5. It sounds like a good resolution to me. I love to be out early and late. I usualy am chased inside by the heat of the day. Best of luck. We just won't mention the loss of weight that is always hagning over our heads.

  6. The sun's glare is just really topugh for a point and shooter like me - a cloudy day can be wonderful for getting good shots of difficult colors, like blue, white and hot pink. This time of year especially, should it ever warm up, I can't wait to get outside, because something will have happened overnight.

  7. Great resolution, and I am going to try to as well. Since I will be 24/7 at KG for 7 weeks, I should have no excuses. The weight though, that might be more difficult!

  8. Laurrie, I just know your resolution is going to result in some great shots of your beautiful garden....I had to learn the same lesson a couple of years ago, the ONLY way to really great those great shots is to drag yourself out of bed way earlier than you want to, and get out there :-) For me it was also a case of really spending some time studying the manual of my camera and figuring the settings for exposure/shutter speed...

  9. Old habits die hard... especially for those afflicted with OCD (or CDO - alphabetically).
    Good luck!

  10. Gardener on Sherlock, I'm glad to hear I'm not the only one struggling with lighting outside!

    Donna, I actually like being outside very early, just need to get my lazy self out of bed. Your photos are always so great, I can't believe you don't edit them.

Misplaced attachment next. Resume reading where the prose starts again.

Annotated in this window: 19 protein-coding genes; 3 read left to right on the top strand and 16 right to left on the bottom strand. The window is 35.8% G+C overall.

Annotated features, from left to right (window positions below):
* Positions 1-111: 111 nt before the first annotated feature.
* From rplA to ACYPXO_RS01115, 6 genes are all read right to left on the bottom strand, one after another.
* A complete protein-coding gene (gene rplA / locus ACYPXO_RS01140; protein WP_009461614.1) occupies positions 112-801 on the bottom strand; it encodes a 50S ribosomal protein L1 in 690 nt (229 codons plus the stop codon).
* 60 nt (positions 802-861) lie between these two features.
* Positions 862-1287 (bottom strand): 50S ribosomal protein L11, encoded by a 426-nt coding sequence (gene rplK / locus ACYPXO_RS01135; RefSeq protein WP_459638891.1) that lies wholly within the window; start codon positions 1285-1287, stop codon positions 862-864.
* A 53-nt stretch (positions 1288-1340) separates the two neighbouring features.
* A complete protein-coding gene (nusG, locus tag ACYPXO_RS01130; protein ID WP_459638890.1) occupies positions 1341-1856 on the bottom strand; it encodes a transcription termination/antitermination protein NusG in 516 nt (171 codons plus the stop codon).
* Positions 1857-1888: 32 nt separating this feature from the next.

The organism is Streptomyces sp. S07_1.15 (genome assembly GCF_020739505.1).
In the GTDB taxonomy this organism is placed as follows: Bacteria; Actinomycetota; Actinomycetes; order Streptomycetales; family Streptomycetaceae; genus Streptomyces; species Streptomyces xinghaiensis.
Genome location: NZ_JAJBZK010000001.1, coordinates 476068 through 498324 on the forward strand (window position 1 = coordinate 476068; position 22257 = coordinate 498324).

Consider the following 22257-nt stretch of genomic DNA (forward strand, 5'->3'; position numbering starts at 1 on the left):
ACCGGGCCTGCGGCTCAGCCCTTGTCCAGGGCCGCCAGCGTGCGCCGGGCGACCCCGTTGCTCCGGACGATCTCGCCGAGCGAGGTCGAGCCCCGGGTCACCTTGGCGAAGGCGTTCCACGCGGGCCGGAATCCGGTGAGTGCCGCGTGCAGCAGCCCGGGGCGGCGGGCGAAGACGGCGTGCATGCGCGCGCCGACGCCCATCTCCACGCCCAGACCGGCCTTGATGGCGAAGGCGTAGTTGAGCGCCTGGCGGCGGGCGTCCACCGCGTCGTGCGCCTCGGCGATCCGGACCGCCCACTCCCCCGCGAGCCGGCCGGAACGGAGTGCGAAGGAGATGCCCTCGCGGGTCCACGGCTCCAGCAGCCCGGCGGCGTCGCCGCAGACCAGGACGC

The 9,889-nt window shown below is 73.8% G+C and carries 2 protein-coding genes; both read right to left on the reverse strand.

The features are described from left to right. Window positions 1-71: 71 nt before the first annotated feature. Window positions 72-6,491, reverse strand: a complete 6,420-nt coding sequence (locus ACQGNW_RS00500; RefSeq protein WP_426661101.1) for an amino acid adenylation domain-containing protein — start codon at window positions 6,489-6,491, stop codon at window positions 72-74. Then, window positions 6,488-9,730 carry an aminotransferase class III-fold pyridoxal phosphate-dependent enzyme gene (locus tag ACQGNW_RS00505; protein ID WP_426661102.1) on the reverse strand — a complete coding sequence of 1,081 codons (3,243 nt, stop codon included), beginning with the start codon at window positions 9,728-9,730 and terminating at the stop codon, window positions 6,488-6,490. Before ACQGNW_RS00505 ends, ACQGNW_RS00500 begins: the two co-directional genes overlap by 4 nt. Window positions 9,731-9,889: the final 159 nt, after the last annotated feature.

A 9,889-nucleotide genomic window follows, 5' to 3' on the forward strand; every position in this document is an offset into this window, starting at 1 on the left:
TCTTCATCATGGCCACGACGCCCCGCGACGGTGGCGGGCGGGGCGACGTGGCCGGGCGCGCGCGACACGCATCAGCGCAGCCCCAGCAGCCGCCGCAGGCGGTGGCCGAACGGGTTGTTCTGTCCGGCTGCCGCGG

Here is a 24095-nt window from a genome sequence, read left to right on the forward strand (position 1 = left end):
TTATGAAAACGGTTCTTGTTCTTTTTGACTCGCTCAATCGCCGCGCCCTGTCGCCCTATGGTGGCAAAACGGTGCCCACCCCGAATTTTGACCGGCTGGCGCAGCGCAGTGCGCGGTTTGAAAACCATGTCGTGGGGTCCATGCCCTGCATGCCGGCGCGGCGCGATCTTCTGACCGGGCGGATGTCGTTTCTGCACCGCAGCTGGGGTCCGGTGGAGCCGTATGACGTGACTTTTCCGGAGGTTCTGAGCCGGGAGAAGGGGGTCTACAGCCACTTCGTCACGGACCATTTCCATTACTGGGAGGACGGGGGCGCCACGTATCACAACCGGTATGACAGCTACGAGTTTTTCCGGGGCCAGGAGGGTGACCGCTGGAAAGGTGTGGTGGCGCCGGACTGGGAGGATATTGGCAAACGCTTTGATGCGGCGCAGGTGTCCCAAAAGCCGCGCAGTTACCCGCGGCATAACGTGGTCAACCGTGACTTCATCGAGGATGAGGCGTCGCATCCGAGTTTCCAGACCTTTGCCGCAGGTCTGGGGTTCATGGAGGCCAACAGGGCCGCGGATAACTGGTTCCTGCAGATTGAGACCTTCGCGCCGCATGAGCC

Sweetbay, you're right about the reality of the garden at noon... that's how it really looks. But my camera (or technique) distorts the clarity and sunniness and makes it look so bad!

    Cat, thanks for the encouragement. I always love your photos, the quality is so great.

    Lisa, it really is best to hunker inside in the middle of a hot day and wait for the garden to cool back down later!

    Cyndy, I'm a point and shooter too, and it has to be simple, nothing fancy.

    Deborah, I didn't realize you would be north for so long... you will miss Barbados just as you miss Kilbourne Grove right now!

    Ellen, I am learning. When I look at the quality of some of my photos from four years ago, eeek. Not just lighting and time of day, but the composition was really poor then.

    Gail, so sorry about your affliction, thank god it has escaped this side of the family.... now go alphabetize your canned goods.

  11. A great resolution, Laurrie. I, too, take a little while to get going in the morning, and especially when dawn comes earlier and earlier, I find myself taking photos at absolutely the wrong time of day. I also resolve to take more long-range photos of my garden, not so much for blogging as for my own records--every fall I kick myself for not taking photos of all the empty spots where I intended to plant tulips. And...I'd like to lose a little weight along the way, too:)

  12. Laurrie I struggle with this too! I tend to take the mornings slowly and by the time I get outdoors the light is too harsh, and in July I found the heat is too much! I admire your resolve to change your pattern and hope to see many photos in the coming months.

  13. Rose, recordkeeping is a big advantage of taking a camera out into the garden. My photos really help me document what happened when.

    Marguerite, we'll see if I can really change my morning habits!